Google Pixel Will Soon Allow Users To Call Emergency Services With Just One Tap

Google's new Pixel 3a is displayed during the 2019 Google I/O conference at Shoreline Amphitheatre in Mountain View, California.
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On Thursday, Google announced a new feature that makes it easy for users to get in touch with emergency services without having to actually call 911 and speak to an operator. This functionality will reportedly work on a number of Android devices, starting with the tech giant’s Pixel phones, and won’t require users to have a data connection when using the service.

In a blog post, Google product manager Paul Dunlop explained that there are situations where a person cannot properly make an emergency call due to one reason or another – may it be because of injury, a speech impediment, or the dangerous nature of the situation at hand. He then described the newly launched feature, which allows users to tap on the “Medical,” “Fire,” or “Police” buttons – depending on the type of emergency – and relay the situation to an operator via automated voice service.

“That service works on device, which means the information stays between you and emergency services, and the service functions whether or not you have a data connection,” Dunlop continued. “After you activate the service, you can always speak directly to the operator as well.”

As further explained, the new feature works in a similar way to how emergency operators get a user’s location from their phone’s GPS when they call 911. When users of Google Pixel phones (or other supported Android devices) use the aforementioned automated voice service, their location information and plus code will be sent out to operators, allowing them to “accurately” determine where the emergency is taking place. Per Pocket-Lint, plus codes serve as alternatives to street addresses but can also be instrumental in locating people who don’t actually have one.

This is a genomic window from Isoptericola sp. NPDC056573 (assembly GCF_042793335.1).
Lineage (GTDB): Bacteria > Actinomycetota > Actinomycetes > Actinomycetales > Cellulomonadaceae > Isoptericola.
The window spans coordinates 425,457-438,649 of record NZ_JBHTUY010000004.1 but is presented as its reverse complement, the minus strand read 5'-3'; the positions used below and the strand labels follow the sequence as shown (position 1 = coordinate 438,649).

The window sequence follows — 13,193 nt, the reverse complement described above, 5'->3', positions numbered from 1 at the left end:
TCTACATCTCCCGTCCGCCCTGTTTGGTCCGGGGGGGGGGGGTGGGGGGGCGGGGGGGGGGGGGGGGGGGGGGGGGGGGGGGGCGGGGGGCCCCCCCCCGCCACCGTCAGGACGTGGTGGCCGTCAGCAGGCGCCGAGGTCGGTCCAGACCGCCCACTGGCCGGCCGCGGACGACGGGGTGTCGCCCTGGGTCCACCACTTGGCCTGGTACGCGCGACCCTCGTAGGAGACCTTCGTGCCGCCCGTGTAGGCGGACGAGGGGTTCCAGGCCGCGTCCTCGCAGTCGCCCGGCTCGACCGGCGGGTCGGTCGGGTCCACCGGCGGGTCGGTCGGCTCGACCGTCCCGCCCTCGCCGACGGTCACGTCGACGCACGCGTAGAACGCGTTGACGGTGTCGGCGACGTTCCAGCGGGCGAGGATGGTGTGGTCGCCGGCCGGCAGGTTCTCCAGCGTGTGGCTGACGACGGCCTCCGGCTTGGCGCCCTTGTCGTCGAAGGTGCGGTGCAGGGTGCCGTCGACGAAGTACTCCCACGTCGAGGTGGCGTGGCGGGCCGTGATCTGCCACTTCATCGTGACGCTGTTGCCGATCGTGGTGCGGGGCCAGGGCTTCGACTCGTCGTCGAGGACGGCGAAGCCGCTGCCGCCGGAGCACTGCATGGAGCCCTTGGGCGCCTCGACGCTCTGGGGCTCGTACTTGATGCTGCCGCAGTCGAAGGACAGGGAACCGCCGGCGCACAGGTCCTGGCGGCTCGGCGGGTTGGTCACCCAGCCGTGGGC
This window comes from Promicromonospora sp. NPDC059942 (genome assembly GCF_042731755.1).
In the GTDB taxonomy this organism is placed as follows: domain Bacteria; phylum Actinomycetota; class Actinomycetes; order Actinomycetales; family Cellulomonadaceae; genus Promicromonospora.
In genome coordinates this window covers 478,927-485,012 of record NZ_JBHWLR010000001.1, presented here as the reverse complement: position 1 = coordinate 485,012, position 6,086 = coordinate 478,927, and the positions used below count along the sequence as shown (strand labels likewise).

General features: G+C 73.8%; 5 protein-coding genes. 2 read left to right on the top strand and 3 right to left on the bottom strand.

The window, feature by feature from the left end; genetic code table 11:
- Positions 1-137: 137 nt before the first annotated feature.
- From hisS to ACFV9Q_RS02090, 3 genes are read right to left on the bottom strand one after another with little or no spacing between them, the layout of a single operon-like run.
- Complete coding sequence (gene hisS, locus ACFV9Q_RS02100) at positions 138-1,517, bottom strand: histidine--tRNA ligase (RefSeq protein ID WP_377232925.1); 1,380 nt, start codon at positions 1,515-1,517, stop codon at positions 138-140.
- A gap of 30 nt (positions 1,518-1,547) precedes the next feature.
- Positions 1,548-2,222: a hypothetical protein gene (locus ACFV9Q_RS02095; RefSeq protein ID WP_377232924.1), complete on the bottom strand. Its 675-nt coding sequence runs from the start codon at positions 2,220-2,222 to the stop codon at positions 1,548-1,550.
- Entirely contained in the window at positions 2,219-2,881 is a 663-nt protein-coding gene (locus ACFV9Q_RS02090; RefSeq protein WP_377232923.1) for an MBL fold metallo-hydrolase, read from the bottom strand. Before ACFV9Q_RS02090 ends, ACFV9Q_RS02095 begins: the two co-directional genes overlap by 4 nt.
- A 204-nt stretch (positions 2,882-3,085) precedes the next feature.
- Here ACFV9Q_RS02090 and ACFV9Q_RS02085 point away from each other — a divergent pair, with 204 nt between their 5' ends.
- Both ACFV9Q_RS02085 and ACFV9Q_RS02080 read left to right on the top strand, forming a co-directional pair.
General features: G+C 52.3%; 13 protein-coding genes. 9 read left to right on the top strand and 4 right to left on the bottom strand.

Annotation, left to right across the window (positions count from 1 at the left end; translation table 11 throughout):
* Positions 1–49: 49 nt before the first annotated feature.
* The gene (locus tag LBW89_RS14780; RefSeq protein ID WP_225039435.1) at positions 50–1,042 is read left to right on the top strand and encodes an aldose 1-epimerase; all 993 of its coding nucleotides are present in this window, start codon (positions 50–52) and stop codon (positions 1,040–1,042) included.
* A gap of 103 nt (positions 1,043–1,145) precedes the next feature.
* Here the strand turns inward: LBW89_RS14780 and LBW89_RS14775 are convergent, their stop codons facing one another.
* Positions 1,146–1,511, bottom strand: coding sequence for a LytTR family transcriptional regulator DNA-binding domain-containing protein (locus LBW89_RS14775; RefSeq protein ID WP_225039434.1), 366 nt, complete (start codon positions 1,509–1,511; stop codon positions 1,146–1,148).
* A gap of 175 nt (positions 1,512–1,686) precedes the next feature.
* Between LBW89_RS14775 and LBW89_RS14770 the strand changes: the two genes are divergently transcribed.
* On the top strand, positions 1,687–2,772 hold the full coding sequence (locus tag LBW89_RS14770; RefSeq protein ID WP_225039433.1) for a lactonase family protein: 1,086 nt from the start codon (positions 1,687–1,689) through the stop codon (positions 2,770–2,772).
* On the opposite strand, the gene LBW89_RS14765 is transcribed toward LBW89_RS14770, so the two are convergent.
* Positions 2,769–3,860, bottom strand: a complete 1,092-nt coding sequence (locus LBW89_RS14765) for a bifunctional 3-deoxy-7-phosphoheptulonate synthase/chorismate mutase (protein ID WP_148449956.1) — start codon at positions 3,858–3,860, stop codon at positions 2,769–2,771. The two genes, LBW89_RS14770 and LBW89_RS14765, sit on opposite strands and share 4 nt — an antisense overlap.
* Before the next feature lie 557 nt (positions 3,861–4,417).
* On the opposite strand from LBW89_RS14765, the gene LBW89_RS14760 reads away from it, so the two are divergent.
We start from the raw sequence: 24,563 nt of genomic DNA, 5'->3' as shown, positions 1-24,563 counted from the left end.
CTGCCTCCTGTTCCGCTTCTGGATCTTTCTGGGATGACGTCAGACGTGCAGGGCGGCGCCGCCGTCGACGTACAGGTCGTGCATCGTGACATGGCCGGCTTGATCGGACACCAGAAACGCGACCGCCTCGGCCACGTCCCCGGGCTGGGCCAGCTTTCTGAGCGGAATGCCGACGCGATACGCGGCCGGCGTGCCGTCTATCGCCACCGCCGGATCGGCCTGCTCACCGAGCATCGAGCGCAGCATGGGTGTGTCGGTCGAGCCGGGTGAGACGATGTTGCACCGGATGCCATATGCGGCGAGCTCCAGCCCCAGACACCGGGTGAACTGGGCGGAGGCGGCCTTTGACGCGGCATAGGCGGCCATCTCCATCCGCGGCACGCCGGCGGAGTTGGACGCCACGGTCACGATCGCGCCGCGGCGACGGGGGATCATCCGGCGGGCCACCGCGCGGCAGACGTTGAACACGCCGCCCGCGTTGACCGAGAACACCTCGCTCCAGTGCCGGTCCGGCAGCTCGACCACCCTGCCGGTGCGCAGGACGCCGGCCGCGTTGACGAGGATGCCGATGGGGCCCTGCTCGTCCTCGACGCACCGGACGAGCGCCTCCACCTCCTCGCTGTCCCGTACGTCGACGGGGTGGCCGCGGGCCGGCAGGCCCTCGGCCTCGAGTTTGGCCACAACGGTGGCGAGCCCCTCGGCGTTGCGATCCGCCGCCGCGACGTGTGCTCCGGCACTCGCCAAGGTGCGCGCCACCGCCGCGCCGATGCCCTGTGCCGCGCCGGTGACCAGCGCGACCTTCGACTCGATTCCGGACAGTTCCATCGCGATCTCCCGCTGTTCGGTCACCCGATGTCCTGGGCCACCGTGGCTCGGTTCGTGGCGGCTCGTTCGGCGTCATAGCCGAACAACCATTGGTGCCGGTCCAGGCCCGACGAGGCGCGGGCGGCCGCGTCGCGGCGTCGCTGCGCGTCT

In addition, the above information – as well as all other types of content shared during the call – will be kept private between the user and emergency services.

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According to Google’s Dunlop, the company will be rolling out the feature to U.S.-based device owners “over the coming months,” with Pixel users scheduled to receive the update first.

“We’ve been collecting feedback from public safety organizations, including the National Emergency Number Association, to make this feature as helpful as possible, and we look forward to continuing our collaboration with the emergency services community to make people safer.”

It isn’t clear which other “select” Android phone models will get the feature, and no specific timeframes were given for the duration of the rollout. However, 9to5Google explained that it will be rolling out to Android devices that come with the Google Phone app.